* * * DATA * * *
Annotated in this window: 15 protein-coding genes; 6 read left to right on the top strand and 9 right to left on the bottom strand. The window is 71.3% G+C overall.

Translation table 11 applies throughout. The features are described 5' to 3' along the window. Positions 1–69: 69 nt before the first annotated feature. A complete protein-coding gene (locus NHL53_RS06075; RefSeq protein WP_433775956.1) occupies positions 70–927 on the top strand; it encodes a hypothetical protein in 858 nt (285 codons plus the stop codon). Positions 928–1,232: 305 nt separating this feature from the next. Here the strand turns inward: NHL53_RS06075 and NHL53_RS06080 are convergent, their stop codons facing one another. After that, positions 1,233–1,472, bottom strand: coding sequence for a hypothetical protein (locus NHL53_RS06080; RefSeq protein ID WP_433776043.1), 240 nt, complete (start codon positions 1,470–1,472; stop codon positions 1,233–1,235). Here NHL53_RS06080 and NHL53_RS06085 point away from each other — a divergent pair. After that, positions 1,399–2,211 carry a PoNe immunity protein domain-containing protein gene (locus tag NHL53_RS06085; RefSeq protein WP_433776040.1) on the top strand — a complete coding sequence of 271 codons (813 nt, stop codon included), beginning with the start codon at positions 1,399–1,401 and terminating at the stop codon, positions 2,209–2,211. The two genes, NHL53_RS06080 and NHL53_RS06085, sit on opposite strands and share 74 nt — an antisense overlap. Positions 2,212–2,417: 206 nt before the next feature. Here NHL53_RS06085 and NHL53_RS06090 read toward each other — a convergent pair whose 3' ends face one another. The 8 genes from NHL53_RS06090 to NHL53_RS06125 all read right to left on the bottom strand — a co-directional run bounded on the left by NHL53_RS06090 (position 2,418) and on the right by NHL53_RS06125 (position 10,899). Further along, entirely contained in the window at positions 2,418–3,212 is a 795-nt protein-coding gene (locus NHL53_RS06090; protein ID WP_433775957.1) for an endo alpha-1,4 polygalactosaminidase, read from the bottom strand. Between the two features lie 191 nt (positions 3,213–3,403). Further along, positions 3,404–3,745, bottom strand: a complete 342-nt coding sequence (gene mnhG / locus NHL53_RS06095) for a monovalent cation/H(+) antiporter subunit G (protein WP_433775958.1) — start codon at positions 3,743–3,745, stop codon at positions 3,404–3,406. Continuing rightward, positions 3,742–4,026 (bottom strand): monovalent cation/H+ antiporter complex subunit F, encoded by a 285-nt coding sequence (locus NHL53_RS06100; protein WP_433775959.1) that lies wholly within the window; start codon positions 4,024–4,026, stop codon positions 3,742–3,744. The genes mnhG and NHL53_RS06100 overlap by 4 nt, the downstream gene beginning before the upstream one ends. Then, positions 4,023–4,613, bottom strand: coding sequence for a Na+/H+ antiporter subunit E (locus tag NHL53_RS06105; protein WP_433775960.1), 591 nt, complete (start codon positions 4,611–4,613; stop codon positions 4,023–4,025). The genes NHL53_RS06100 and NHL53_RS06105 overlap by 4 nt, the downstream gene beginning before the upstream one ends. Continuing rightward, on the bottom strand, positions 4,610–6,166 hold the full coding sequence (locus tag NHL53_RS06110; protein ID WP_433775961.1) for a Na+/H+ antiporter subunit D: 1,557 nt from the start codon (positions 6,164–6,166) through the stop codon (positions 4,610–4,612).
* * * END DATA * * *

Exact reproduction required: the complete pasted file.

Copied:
Annotated in this window: 15 protein-coding genes; 6 read left to right on the top strand and 9 right to left on the bottom strand. The window is 71.3% G+C overall.

Translation table 11 applies throughout. The features are described 5' to 3' along the window. Positions 1–69: 69 nt before the first annotated feature. A complete protein-coding gene (locus NHL53_RS06075; RefSeq protein WP_433775956.1) occupies positions 70–927 on the top strand; it encodes a hypothetical protein in 858 nt (285 codons plus the stop codon). Positions 928–1,232: 305 nt separating this feature from the next. Here the strand turns inward: NHL53_RS06075 and NHL53_RS06080 are convergent, their stop codons facing one another. After that, positions 1,233–1,472, bottom strand: coding sequence for a hypothetical protein (locus NHL53_RS06080; RefSeq protein ID WP_433776043.1), 240 nt, complete (start codon positions 1,470–1,472; stop codon positions 1,233–1,235). Here NHL53_RS06080 and NHL53_RS06085 point away from each other — a divergent pair. After that, positions 1,399–2,211 carry a PoNe immunity protein domain-containing protein gene (locus tag NHL53_RS06085; RefSeq protein WP_433776040.1) on the top strand — a complete coding sequence of 271 codons (813 nt, stop codon included), beginning with the start codon at positions 1,399–1,401 and terminating at the stop codon, positions 2,209–2,211. The two genes, NHL53_RS06080 and NHL53_RS06085, sit on opposite strands and share 74 nt — an antisense overlap. Positions 2,212–2,417: 206 nt before the next feature. Here NHL53_RS06085 and NHL53_RS06090 read toward each other — a convergent pair whose 3' ends face one another. The 8 genes from NHL53_RS06090 to NHL53_RS06125 all read right to left on the bottom strand — a co-directional run bounded on the left by NHL53_RS06090 (position 2,418) and on the right by NHL53_RS06125 (position 10,899). Further along, entirely contained in the window at positions 2,418–3,212 is a 795-nt protein-coding gene (locus NHL53_RS06090; protein ID WP_433775957.1) for an endo alpha-1,4 polygalactosaminidase, read from the bottom strand. Between the two features lie 191 nt (positions 3,213–3,403). Further along, positions 3,404–3,745, bottom strand: a complete 342-nt coding sequence (gene mnhG / locus NHL53_RS06095) for a monovalent cation/H(+) antiporter subunit G (protein WP_433775958.1) — start codon at positions 3,743–3,745, stop codon at positions 3,404–3,406. Continuing rightward, positions 3,742–4,026 (bottom strand): monovalent cation/H+ antiporter complex subunit F, encoded by a 285-nt coding sequence (locus NHL53_RS06100; protein WP_433775959.1) that lies wholly within the window; start codon positions 4,024–4,026, stop codon positions 3,742–3,744. The genes mnhG and NHL53_RS06100 overlap by 4 nt, the downstream gene beginning before the upstream one ends. Then, positions 4,023–4,613, bottom strand: coding sequence for a Na+/H+ antiporter subunit E (locus tag NHL53_RS06105; protein WP_433775960.1), 591 nt, complete (start codon positions 4,611–4,613; stop codon positions 4,023–4,025). The genes NHL53_RS06100 and NHL53_RS06105 overlap by 4 nt, the downstream gene beginning before the upstream one ends. Continuing rightward, on the bottom strand, positions 4,610–6,166 hold the full coding sequence (locus tag NHL53_RS06110; protein ID WP_433775961.1) for a Na+/H+ antiporter subunit D: 1,557 nt from the start codon (positions 6,164–6,166) through the stop codon (positions 4,610–4,612).